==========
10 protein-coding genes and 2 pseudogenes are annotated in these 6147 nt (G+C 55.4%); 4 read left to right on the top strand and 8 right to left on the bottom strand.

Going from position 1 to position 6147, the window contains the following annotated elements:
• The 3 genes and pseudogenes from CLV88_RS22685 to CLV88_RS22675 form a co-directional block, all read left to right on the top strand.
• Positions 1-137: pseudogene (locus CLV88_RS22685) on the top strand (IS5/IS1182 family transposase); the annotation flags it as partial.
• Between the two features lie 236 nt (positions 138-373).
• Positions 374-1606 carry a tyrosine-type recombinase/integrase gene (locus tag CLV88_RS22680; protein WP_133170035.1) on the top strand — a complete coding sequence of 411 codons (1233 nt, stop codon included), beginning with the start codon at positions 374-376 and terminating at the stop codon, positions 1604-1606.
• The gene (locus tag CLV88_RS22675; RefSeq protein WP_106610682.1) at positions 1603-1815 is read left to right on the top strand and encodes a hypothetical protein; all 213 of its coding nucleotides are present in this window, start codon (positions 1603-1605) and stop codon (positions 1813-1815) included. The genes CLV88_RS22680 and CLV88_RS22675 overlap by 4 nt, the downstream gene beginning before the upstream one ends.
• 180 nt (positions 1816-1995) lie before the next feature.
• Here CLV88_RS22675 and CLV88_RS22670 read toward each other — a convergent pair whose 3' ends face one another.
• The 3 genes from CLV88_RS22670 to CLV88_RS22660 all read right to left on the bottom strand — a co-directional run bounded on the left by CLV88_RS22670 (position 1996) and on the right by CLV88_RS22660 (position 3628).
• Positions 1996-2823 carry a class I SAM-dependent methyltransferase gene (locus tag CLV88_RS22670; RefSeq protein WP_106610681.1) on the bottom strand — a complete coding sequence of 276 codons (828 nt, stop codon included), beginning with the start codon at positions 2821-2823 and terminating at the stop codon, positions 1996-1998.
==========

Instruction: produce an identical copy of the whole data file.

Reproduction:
10 protein-coding genes and 2 pseudogenes are annotated in these 6147 nt (G+C 55.4%); 4 read left to right on the top strand and 8 right to left on the bottom strand.

Going from position 1 to position 6147, the window contains the following annotated elements:
• The 3 genes and pseudogenes from CLV88_RS22685 to CLV88_RS22675 form a co-directional block, all read left to right on the top strand.
• Positions 1-137: pseudogene (locus CLV88_RS22685) on the top strand (IS5/IS1182 family transposase); the annotation flags it as partial.
• Between the two features lie 236 nt (positions 138-373).
• Positions 374-1606 carry a tyrosine-type recombinase/integrase gene (locus tag CLV88_RS22680; protein WP_133170035.1) on the top strand — a complete coding sequence of 411 codons (1233 nt, stop codon included), beginning with the start codon at positions 374-376 and terminating at the stop codon, positions 1604-1606.
• The gene (locus tag CLV88_RS22675; RefSeq protein WP_106610682.1) at positions 1603-1815 is read left to right on the top strand and encodes a hypothetical protein; all 213 of its coding nucleotides are present in this window, start codon (positions 1603-1605) and stop codon (positions 1813-1815) included. The genes CLV88_RS22680 and CLV88_RS22675 overlap by 4 nt, the downstream gene beginning before the upstream one ends.
• 180 nt (positions 1816-1995) lie before the next feature.
• Here CLV88_RS22675 and CLV88_RS22670 read toward each other — a convergent pair whose 3' ends face one another.
• The 3 genes from CLV88_RS22670 to CLV88_RS22660 all read right to left on the bottom strand — a co-directional run bounded on the left by CLV88_RS22670 (position 1996) and on the right by CLV88_RS22660 (position 3628).
• Positions 1996-2823 carry a class I SAM-dependent methyltransferase gene (locus tag CLV88_RS22670; RefSeq protein WP_106610681.1) on the bottom strand — a complete coding sequence of 276 codons (828 nt, stop codon included), beginning with the start codon at positions 2821-2823 and terminating at the stop codon, positions 1996-1998.